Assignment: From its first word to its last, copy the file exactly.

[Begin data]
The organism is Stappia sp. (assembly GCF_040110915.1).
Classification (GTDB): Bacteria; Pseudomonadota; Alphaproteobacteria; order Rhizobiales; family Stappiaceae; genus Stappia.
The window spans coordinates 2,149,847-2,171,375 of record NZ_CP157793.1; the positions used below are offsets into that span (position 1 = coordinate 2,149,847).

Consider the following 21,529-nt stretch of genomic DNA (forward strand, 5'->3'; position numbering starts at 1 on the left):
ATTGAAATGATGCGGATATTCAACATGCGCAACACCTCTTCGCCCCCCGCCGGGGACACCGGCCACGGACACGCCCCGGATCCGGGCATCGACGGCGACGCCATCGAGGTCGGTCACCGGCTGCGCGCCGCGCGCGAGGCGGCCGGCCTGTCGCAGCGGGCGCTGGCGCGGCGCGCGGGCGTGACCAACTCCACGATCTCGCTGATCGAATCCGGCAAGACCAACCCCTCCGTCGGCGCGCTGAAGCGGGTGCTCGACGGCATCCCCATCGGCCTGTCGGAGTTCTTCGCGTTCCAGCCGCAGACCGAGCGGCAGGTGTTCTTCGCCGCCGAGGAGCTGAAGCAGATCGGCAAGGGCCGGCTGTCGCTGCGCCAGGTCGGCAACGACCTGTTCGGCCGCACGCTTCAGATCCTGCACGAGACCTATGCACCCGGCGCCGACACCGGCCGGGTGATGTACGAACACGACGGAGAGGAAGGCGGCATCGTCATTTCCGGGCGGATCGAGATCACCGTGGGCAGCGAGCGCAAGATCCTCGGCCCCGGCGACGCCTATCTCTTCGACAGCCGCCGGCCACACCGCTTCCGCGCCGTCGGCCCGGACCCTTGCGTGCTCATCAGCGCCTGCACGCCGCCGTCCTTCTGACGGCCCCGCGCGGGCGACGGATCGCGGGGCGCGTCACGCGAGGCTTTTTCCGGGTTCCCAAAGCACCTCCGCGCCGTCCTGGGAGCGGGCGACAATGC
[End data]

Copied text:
The organism is Stappia sp. (assembly GCF_040110915.1).
Classification (GTDB): Bacteria; Pseudomonadota; Alphaproteobacteria; order Rhizobiales; family Stappiaceae; genus Stappia.
The window spans coordinates 2,149,847-2,171,375 of record NZ_CP157793.1; the positions used below are offsets into that span (position 1 = coordinate 2,149,847).

Consider the following 21,529-nt stretch of genomic DNA (forward strand, 5'->3'; position numbering starts at 1 on the left):
ATTGAAATGATGCGGATATTCAACATGCGCAACACCTCTTCGCCCCCCGCCGGGGACACCGGCCACGGACACGCCCCGGATCCGGGCATCGACGGCGACGCCATCGAGGTCGGTCACCGGCTGCGCGCCGCGCGCGAGGCGGCCGGCCTGTCGCAGCGGGCGCTGGCGCGGCGCGCGGGCGTGACCAACTCCACGATCTCGCTGATCGAATCCGGCAAGACCAACCCCTCCGTCGGCGCGCTGAAGCGGGTGCTCGACGGCATCCCCATCGGCCTGTCGGAGTTCTTCGCGTTCCAGCCGCAGACCGAGCGGCAGGTGTTCTTCGCCGCCGAGGAGCTGAAGCAGATCGGCAAGGGCCGGCTGTCGCTGCGCCAGGTCGGCAACGACCTGTTCGGCCGCACGCTTCAGATCCTGCACGAGACCTATGCACCCGGCGCCGACACCGGCCGGGTGATGTACGAACACGACGGAGAGGAAGGCGGCATCGTCATTTCCGGGCGGATCGAGATCACCGTGGGCAGCGAGCGCAAGATCCTCGGCCCCGGCGACGCCTATCTCTTCGACAGCCGCCGGCCACACCGCTTCCGCGCCGTCGGCCCGGACCCTTGCGTGCTCATCAGCGCCTGCACGCCGCCGTCCTTCTGACGGCCCCGCGCGGGCGACGGATCGCGGGGCGCGTCACGCGAGGCTTTTTCCGGGTTCCCAAAGCACCTCCGCGCCGTCCTGGGAGCGGGCGACAATGC